When I started with the my project "Feldbahn modules with ship" in mid-2007 I did the first drawings for the bridgeheads. I walked out of dimensions which I had measured on a stone of a demolished old house.
Helmut milled the MDF-plates with the joints according to my DXF drawing.

All parts fit together, the two bridgeheads were glued and the toothed quoins were trimmed in the joints with a thin sawblade. Like here:: click. Finally everything was primed gray.

So far so good!

Brueckenkoepfe (fspg2)



As I put the bridgehead on a drawing of the original bridge elements (scaled to 1:22,5)  I noted the estimated dimensions are not correct. The width is about 10mm too wide.

I'll make the parts just new!
To scale down the entire sketch doesnt work because the stones have to be changed slightly different in height and width.

Now I have changed the individual size of all different stones, so that the width of the bridge head becomes 10mm smaller.

Brueckenkopf_02 (fspg2)



Currently the bridgehead looks more prototypical.

Brueckenkopf_05 (fspg2)



The wall joint with 0.5mm thickness is included into the stone size.
Just to mill the outer contour with a 1.5mm router, I drew a new layer. It has a gap of 0.65mm. (0.75mm ist the correct worth, but it´s more easier to put the tooth of the stoneedges together.
The nooks have been pre-drilled with a 0.5mm drill. Thus, the corner radius has been reduced from 0.75mm to 0.25mm. The plates fit together without extra work at the corners.


Brueckenkopf_06 (fspg2)



Brueckenkopf_07 (fspg2)


This is the DXF file passed to Sheetcam.

Brueckenkopf_08 (fspg2)



Three and a half hours later, plates for one bridgehead were finished.

Brueckenkopf_09 (fspg2)



At German buntbahn forum I was asked for the dimensions overall the modules:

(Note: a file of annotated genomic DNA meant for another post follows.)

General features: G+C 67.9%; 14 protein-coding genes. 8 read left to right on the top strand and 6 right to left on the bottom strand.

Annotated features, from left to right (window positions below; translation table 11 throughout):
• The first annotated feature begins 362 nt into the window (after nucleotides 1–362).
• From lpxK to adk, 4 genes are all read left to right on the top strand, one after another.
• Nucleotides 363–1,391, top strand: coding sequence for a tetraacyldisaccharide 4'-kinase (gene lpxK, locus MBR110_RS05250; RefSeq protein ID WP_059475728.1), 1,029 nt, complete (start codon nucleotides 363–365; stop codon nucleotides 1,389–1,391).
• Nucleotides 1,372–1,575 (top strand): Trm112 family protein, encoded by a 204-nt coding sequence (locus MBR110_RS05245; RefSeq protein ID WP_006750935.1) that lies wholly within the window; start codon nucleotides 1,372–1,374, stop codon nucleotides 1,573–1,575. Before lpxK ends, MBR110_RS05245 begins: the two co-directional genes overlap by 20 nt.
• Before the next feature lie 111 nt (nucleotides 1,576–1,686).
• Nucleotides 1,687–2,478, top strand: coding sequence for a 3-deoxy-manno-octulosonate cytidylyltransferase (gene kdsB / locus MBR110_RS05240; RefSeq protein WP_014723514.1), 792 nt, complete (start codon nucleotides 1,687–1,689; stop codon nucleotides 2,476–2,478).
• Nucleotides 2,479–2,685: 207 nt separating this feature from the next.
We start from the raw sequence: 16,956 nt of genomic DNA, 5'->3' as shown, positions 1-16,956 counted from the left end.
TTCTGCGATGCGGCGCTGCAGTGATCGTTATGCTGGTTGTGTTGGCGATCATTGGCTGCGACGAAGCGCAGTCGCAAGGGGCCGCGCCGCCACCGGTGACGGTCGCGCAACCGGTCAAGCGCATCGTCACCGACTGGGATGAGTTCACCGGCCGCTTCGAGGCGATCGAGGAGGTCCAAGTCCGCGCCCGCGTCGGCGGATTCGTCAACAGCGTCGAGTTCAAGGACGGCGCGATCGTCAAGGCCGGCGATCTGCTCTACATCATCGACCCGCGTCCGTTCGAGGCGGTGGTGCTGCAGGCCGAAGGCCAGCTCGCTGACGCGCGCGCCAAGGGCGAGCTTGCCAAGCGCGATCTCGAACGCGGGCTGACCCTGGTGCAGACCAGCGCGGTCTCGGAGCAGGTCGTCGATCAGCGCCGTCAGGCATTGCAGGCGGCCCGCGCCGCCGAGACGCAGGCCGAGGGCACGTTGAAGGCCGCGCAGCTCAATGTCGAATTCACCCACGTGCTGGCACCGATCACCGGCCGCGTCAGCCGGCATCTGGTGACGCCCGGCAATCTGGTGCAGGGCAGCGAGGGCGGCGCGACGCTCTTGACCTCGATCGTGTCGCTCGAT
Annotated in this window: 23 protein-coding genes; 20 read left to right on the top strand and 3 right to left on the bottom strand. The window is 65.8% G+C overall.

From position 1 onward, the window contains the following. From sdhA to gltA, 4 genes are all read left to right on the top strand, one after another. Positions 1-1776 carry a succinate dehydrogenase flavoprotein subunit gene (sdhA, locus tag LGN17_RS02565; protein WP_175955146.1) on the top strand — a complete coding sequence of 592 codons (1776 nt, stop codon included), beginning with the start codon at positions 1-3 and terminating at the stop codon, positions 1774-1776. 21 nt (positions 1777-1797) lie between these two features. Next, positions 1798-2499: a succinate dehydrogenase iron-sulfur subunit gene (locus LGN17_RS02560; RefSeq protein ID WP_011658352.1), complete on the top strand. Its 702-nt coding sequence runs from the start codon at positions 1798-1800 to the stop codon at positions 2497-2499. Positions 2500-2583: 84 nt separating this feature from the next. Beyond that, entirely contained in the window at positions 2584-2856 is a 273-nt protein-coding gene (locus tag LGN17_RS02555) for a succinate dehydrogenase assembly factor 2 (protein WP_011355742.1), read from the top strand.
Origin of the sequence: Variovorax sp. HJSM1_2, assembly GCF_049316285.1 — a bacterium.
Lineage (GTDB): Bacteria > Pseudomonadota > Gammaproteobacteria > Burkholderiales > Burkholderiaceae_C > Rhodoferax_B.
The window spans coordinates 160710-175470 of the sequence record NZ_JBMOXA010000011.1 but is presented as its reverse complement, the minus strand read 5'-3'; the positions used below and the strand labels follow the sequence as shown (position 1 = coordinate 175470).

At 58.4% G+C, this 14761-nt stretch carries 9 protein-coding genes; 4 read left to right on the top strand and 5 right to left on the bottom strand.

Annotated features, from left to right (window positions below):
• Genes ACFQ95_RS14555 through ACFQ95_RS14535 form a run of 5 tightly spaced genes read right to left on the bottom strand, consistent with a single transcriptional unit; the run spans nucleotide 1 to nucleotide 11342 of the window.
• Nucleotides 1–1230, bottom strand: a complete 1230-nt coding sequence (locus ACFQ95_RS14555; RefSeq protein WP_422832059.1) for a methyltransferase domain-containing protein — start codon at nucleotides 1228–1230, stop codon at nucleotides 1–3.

Module_Abmessungen (fspg2)


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Frithjof
finescalerr
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« Reply #237 on: October 20, 2015, 01:24:38 AM »

That should be a wonderful module. -- Russ
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fspg2
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« Reply #238 on: October 20, 2015, 03:23:21 AM »

@Russ  Maybe you are right Smiley

Here a small update from last night.

Wood glue and screw clamps, sandpaper and a 0.5mm saw blade helped in assembling the first parts.

The toothed quoins I had let protrude approximately 0.5mm. Similarly, you can see here on the picture of the old only loose assembled bridgehead: click

After drying of the glue the entire block has been laid flat on a sandpaper (200 grain) and abraded with two, three movements to the brick surface. After that the 0.5mm saw blade cut free the joints at the corners,

Brueckenkopf_16 (fspg2)


sandpaper (600 grain) smoothed the complete surfaces and a brass brush cleaned the joints from dust.


Brueckenkopf_14 (fspg2)


Frithjof
« Last Edit: October 22, 2015, 10:31:57 AM by fspg2 » Logged

Frithjof
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« Reply #239 on: October 20, 2015, 05:39:19 AM »

That looks solid to me!
I wish I had one of those cnc routers!... Embarrassed
Thanks for posting - always an inspiration!
-Marty
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     Martin G. Jones Photography
    Go not where the path leads
Go instead, where there is no path,
           And leave a trail